In the new advice, the HP-CIA products defined in Category B remain the same as previously, namely polymyxins (colistin), 3rd and 4th generation cephalosporins and the family of quinolones, including fluoroquinolones.
Mr Lloyd says while use of these products is already very low in UK farm veterinary practice at 0.7% of total sales , and should only be a last resort, their continued availability remains important in treating some diseases in pigs and fish especially.
“AMEG’s advice particularly acknowledges that there are few alternatives to first generation quinolone oxolinic acid for the treatment of Enteric Redmouth (ERM) in trout,” he explains. “This underlines the importance of the continued availability of these products subject to strict veterinary oversight and risk assessment.”
While most aminoglycosides are now in Category C, spectinomycin has stayed in Category D, signifying a lower level of risk. The explanation given for this is its lack of use in human medicine and key differences to other aminoglycosides which lowers risk of cross-resistance.
Mr Lloyd says this is very good news for the sheep sector which relies on being able to treat E. coli infections in newborn lambs with this antibiotic.
“However, spectinomycin resistance is rising on-farm, underlining the importance of using it only in targeted applications and only after other interventions such as biosecurity, vaccines and effective use of colostrum have been fully explored.
“This is one reason why the word ‘Prudence’, which AMEG has appended to Category D, is apt. It’s a timely reminder that all antibiotic treatments should be used responsibly and only when needed. At no time is routine preventative use of antibiotics acceptable,” he adds.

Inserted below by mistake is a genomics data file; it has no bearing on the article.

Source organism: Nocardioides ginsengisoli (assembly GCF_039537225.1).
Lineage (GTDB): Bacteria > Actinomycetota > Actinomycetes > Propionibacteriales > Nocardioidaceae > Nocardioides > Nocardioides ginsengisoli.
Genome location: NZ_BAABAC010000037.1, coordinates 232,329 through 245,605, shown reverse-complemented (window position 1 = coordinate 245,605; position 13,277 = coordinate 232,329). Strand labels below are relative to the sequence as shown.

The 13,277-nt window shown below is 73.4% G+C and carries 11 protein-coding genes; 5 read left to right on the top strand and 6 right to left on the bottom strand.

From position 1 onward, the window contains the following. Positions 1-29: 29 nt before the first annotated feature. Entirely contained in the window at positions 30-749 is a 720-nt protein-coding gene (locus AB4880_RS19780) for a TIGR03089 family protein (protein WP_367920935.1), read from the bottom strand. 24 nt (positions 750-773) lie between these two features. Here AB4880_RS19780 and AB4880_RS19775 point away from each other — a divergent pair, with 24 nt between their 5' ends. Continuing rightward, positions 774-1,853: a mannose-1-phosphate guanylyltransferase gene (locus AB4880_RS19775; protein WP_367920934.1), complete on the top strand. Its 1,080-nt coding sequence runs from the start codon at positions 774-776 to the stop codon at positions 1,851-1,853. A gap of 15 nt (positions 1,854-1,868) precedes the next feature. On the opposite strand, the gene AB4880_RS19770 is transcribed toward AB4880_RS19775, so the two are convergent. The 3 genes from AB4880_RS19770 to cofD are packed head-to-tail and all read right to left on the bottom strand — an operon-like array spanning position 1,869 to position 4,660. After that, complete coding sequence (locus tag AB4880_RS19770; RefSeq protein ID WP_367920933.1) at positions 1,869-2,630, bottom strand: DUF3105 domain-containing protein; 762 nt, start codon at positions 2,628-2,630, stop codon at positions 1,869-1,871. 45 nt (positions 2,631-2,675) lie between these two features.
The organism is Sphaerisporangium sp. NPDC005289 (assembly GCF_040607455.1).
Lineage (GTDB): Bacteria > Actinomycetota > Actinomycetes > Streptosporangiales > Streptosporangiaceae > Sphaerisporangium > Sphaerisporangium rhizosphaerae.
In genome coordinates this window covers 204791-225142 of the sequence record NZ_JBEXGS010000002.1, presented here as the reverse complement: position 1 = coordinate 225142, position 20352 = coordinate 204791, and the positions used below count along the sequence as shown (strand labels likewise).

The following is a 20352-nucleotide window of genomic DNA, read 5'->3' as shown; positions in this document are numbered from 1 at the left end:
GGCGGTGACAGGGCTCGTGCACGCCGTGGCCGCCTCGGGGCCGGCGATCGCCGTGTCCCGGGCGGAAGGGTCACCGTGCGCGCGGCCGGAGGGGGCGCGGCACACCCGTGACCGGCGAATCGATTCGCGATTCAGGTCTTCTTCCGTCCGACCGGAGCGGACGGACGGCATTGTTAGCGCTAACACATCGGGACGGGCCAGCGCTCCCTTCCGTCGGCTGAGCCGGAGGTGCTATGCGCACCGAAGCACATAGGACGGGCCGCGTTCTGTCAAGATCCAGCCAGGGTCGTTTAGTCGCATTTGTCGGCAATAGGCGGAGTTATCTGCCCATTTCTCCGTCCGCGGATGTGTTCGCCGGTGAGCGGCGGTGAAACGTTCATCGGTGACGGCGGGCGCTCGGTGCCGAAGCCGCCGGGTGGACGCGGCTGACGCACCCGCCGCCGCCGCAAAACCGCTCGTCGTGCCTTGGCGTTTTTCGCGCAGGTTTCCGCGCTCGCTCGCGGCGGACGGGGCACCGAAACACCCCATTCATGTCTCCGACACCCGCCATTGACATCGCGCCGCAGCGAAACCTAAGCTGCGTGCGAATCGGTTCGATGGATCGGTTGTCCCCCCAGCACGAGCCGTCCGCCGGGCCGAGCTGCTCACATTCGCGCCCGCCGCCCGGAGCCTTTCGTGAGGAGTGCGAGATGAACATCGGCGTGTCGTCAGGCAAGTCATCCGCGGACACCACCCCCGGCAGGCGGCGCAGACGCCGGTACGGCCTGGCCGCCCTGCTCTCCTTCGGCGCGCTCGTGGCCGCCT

A summary of the new classifications
An Infographic showing new EMA categorisations is available. In summary:
Category A ‘Avoid’ replaces category 3; these are antibiotics which are reserved for human treatment only and are not permitted for use in food-producing animals.
Category B ‘Restrict’ replaces category 2; these are commonly known as the highest-priority Critically Important Antibiotics (HP-CIAs), and should be confined to use only as a last resort after sensitivity testing has been conducted when no other antibiotic would be clinically effective. The antibiotics in this group remain the same – namely 3rd and 4th generation cephalosporins, quinolones including fluoroquinolones and polymyxins, including colistin.
Category C ‘Caution’ is new, and signifies an elevated risk. Antibiotics in this category should only be used if there is no alternative lower-risk product available in Category D.
Category D ‘Prudence’ replaces category 1 as the lowest-risk group, but nonetheless advises all products should be used with prudence.
-ends- Veterinary Antimicrobial Resistance and Sales Surveillance Report 2018 https://www.gov.uk/government/publications/veterinary-antimicrobial-resistance-and-sales-surveillance-2018